Haverhill Task Force Visits Boscawen, N.H., Friday to Learn of Hannah Duston Statue Plans

Hannah Duston statue in Boscawen, N.H. (Photograph by Craig Michaud at English Wikipedia, CC BY 3.0, https://commons.wikimedia.org/w/index.php?curid=15226877)

Haverhill’s Native American Commemorative Task Force is planning a Friday trip the Hannah Duston statue in Boscawen, N.H., as part of an informational and fact-finding visit.

Task Force Chair Dan Speers said members, observers and guests will have an opportunity to meet and have informal discussions with local residents and representatives of the Cowasuck Band of the Pennacook-Abenaki.

Members and others are expected to gather first in Haverhill, Friday, July 8, at 1 p.m., for the 60-mile trip.

Speers notes in an email the statues in Boscawen and Haverhill were erected in the 1800s as “an admonition to Native Americans and to promote the idea of westward expansion. In recent years, the Abenaki and other indigenous groups, as well as residents, scholars and local municipalities, have voiced complaints, disagreements and debates over what to do with the statues.”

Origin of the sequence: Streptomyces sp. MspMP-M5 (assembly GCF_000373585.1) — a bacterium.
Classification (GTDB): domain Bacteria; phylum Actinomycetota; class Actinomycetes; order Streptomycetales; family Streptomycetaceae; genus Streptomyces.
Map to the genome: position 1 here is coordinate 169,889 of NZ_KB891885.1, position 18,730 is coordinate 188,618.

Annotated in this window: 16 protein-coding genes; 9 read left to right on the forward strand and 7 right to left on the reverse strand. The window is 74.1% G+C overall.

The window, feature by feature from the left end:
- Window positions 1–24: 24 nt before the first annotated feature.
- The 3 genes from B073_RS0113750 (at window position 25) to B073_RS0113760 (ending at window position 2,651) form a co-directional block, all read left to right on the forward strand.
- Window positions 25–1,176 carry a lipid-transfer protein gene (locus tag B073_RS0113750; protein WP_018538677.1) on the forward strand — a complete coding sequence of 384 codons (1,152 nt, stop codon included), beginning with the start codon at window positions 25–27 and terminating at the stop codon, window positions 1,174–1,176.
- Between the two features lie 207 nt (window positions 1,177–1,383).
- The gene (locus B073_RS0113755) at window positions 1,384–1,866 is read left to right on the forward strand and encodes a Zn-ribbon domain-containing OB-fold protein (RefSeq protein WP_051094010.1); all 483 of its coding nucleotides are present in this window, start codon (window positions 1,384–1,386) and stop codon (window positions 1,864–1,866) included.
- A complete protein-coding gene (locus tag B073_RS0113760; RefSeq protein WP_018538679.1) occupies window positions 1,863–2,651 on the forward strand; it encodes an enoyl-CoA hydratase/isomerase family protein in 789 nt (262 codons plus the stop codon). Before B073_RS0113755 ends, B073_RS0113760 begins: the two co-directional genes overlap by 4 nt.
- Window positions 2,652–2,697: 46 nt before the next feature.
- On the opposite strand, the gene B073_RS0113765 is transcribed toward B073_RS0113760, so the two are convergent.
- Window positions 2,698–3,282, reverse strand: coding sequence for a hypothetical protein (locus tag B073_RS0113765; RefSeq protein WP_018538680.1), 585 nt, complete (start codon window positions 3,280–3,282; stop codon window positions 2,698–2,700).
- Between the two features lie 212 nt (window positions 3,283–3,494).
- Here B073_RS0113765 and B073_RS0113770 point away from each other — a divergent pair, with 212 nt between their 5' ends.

He added the group expects to learn about the current plans in New Hampshire and the approach proposed and approved by the Cowasuck band of the Pennacook Abenaki people and New Hampshire state officials.  A proposal includes renaming the New Hampshire site from the Hannah Duston Memorial Site to Unity Park N’dakinna, which means “our land” in Abenaki.

Members are reminded that disposition of the Hannah Duston statue in Haverhill is but one part of our overall charter dedicated to establishing a memorial in Haverhill that celebrates the history and heritage of the indigenous communities that lived, thrived and prospered in the pre-Columbian Merrimack Valley.

The Task Force was organized after vandalism at Haverhill’s Duston statue in 2020 added to historical complaints about racial stereotypes.

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